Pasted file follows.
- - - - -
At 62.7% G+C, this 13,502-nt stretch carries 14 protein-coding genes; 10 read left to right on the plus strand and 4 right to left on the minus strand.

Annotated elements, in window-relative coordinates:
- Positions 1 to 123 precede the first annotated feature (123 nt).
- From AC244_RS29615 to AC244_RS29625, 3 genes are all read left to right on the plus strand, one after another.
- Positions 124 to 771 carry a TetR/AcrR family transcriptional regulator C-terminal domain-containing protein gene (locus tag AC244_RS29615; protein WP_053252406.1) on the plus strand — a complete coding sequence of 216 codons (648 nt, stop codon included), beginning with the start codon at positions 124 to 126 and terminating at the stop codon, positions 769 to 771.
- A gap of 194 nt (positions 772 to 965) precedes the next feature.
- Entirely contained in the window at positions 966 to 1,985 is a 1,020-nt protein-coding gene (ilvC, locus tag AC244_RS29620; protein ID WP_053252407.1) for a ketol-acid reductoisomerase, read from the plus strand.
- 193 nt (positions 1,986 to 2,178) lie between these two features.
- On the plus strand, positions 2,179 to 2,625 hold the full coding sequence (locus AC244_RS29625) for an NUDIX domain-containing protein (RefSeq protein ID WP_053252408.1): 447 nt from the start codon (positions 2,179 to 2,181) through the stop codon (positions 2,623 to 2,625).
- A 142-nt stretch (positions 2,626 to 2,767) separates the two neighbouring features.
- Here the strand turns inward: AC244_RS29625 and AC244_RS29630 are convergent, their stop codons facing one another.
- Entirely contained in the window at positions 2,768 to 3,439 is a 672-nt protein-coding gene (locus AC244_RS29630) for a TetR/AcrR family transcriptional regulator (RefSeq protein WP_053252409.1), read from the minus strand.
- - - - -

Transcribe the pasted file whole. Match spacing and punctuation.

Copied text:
At 62.7% G+C, this 13,502-nt stretch carries 14 protein-coding genes; 10 read left to right on the plus strand and 4 right to left on the minus strand.

Annotated elements, in window-relative coordinates:
- Positions 1 to 123 precede the first annotated feature (123 nt).
- From AC244_RS29615 to AC244_RS29625, 3 genes are all read left to right on the plus strand, one after another.
- Positions 124 to 771 carry a TetR/AcrR family transcriptional regulator C-terminal domain-containing protein gene (locus tag AC244_RS29615; protein WP_053252406.1) on the plus strand — a complete coding sequence of 216 codons (648 nt, stop codon included), beginning with the start codon at positions 124 to 126 and terminating at the stop codon, positions 769 to 771.
- A gap of 194 nt (positions 772 to 965) precedes the next feature.
- Entirely contained in the window at positions 966 to 1,985 is a 1,020-nt protein-coding gene (ilvC, locus tag AC244_RS29620; protein ID WP_053252407.1) for a ketol-acid reductoisomerase, read from the plus strand.
- 193 nt (positions 1,986 to 2,178) lie between these two features.
- On the plus strand, positions 2,179 to 2,625 hold the full coding sequence (locus AC244_RS29625) for an NUDIX domain-containing protein (RefSeq protein ID WP_053252408.1): 447 nt from the start codon (positions 2,179 to 2,181) through the stop codon (positions 2,623 to 2,625).
- A 142-nt stretch (positions 2,626 to 2,767) separates the two neighbouring features.
- Here the strand turns inward: AC244_RS29625 and AC244_RS29630 are convergent, their stop codons facing one another.
- Entirely contained in the window at positions 2,768 to 3,439 is a 672-nt protein-coding gene (locus AC244_RS29630) for a TetR/AcrR family transcriptional regulator (RefSeq protein WP_053252409.1), read from the minus strand.